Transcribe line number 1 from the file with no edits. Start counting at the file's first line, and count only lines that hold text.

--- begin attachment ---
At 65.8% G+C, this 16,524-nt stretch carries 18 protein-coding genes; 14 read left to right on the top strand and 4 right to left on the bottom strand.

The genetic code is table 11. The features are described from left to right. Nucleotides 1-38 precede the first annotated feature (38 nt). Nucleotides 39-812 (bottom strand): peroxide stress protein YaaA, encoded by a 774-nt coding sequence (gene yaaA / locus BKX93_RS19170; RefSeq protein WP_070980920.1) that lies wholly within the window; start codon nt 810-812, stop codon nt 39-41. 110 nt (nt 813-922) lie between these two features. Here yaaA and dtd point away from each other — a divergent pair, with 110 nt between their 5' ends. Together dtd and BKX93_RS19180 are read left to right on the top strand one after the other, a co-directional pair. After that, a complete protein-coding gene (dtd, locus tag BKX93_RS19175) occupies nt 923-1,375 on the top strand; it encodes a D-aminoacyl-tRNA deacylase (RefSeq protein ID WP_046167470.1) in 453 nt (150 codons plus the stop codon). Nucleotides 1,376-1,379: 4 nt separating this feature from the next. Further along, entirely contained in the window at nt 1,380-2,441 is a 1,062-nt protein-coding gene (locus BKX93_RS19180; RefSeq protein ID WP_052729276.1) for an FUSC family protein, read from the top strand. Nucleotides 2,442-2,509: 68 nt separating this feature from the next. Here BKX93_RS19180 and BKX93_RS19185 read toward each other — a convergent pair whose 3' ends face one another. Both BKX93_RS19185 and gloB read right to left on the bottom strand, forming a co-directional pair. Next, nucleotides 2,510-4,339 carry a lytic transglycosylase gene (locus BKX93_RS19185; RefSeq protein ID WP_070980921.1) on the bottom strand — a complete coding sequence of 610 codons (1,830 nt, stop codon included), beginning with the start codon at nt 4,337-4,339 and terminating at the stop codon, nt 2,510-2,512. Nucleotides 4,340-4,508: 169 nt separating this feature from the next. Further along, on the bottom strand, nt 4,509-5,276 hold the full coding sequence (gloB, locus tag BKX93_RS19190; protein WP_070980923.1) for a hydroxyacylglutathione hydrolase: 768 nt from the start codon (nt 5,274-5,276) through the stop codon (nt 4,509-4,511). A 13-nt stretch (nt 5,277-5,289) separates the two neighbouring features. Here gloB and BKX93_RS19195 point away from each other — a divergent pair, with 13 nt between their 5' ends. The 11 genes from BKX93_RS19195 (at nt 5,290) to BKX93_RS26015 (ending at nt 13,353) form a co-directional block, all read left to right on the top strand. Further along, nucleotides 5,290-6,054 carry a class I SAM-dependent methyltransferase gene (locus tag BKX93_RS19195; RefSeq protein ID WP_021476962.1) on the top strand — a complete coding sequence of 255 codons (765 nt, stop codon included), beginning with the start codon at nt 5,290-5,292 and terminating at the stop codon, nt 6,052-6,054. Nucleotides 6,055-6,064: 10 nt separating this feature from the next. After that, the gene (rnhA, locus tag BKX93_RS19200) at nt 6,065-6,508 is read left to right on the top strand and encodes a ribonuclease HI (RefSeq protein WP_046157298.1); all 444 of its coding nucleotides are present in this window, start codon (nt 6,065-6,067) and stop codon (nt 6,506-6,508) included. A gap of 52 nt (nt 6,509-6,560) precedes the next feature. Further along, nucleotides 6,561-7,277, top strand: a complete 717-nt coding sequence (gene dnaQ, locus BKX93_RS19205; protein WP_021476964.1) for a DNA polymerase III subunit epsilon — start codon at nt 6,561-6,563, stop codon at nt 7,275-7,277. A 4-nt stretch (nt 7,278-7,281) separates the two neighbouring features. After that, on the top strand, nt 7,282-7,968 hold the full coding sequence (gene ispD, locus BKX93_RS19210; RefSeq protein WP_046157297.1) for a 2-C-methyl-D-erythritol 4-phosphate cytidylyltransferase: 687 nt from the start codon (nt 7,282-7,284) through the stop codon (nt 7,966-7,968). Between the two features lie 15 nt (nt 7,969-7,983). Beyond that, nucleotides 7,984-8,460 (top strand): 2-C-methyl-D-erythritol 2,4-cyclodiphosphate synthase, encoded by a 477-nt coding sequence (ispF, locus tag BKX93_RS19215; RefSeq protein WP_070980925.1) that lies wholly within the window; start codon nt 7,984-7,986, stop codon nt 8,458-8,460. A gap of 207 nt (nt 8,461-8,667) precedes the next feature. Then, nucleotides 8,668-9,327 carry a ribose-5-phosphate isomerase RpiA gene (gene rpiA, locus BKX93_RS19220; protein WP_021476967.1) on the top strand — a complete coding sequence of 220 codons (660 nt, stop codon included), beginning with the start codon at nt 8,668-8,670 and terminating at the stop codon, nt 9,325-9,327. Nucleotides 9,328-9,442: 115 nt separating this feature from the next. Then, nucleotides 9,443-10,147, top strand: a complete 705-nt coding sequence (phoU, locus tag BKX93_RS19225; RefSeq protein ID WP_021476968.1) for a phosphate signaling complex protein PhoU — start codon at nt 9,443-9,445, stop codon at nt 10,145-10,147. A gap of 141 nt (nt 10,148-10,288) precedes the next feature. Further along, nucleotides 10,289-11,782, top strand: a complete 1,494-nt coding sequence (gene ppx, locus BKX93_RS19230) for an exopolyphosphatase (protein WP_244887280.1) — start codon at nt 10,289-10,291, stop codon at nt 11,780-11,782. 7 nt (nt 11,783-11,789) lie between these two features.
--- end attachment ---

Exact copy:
At 65.8% G+C, this 16,524-nt stretch carries 18 protein-coding genes; 14 read left to right on the top strand and 4 right to left on the bottom strand.